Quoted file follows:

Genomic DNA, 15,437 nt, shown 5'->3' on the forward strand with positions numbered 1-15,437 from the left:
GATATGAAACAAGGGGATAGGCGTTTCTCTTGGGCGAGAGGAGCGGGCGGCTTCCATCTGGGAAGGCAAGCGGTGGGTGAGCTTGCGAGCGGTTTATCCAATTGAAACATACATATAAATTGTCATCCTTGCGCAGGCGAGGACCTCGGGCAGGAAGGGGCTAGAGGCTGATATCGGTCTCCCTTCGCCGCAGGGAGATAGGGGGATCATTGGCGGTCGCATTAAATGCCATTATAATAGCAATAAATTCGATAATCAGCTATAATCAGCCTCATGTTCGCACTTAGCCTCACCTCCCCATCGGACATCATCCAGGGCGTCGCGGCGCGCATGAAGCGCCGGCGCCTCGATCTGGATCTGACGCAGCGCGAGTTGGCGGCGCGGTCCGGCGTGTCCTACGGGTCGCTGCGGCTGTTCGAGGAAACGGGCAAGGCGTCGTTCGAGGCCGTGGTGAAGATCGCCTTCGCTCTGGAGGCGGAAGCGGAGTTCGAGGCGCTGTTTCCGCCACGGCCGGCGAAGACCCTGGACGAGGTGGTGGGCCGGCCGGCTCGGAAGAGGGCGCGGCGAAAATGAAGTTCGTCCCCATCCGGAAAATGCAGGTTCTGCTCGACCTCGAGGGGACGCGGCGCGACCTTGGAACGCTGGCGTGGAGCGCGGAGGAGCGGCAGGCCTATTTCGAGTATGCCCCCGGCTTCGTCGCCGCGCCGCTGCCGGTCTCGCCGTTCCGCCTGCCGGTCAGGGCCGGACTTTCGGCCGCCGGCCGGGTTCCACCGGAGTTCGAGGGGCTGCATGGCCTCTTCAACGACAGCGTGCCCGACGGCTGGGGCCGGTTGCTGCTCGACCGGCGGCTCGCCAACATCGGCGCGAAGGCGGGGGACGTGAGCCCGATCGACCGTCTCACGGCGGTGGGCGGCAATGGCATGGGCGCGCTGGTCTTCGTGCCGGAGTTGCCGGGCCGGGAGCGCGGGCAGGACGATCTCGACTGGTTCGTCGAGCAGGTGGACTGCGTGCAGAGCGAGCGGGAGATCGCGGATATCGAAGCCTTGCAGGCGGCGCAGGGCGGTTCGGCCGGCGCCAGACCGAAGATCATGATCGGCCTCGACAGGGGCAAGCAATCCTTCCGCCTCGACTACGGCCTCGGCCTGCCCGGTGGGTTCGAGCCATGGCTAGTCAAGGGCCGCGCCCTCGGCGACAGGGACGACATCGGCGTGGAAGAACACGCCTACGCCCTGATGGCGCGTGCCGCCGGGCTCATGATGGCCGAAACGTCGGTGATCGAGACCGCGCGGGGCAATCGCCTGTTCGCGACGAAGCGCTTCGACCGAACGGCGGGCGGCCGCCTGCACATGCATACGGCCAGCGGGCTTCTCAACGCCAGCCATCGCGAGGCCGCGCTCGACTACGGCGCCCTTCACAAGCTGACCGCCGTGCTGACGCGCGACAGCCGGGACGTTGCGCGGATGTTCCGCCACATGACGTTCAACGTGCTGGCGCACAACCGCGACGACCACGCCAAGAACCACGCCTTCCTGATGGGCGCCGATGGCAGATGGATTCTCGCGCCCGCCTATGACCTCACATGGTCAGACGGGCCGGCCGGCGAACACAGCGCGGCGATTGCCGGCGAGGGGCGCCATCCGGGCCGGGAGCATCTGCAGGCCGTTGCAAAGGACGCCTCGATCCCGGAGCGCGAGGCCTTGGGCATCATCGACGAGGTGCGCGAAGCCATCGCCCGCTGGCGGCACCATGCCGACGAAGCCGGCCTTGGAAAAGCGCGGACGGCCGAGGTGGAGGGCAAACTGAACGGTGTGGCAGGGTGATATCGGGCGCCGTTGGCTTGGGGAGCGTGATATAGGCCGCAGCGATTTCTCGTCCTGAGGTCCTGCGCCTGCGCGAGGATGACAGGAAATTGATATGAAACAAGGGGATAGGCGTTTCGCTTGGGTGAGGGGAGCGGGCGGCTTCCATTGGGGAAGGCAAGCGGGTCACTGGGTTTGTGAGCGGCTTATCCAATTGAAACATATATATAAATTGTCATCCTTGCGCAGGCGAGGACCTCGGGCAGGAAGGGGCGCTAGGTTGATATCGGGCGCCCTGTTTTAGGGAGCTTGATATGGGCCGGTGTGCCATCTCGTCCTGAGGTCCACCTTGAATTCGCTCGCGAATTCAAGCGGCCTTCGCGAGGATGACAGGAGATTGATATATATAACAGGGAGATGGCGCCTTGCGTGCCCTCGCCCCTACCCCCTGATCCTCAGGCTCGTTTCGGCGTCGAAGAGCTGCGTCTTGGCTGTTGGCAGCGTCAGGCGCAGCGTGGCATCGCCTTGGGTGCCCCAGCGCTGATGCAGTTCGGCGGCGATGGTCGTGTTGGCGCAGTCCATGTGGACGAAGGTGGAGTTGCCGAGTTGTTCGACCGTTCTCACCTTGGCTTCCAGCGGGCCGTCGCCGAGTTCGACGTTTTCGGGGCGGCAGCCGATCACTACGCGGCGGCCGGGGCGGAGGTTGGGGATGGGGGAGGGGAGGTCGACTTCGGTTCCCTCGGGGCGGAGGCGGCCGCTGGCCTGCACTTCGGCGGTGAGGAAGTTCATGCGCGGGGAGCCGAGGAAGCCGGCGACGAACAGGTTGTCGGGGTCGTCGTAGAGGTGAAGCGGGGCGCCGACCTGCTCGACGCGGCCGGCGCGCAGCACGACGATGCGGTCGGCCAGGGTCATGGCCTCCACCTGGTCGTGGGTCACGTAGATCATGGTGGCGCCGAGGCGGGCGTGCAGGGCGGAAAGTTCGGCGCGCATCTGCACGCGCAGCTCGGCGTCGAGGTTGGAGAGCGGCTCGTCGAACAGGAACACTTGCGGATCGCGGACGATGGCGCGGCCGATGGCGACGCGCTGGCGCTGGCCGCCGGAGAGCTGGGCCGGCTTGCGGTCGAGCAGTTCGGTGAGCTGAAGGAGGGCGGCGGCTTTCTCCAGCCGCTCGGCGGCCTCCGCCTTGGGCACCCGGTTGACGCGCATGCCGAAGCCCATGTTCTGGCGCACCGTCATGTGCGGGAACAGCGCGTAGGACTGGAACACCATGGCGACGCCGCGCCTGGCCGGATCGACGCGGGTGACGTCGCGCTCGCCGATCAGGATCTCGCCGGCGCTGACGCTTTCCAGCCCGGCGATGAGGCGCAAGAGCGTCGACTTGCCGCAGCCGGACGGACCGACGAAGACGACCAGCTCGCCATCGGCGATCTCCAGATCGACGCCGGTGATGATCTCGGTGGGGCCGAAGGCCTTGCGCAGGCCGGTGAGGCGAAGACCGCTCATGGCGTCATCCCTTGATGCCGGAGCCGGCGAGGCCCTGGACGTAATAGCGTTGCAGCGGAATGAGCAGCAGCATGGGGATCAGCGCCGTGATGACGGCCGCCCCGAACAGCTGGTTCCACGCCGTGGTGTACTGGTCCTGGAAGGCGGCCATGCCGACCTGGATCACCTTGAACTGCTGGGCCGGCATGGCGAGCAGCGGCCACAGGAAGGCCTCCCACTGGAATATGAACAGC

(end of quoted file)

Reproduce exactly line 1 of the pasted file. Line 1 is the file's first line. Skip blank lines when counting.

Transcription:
Genomic DNA, 15,437 nt, shown 5'->3' on the forward strand with positions numbered 1-15,437 from the left: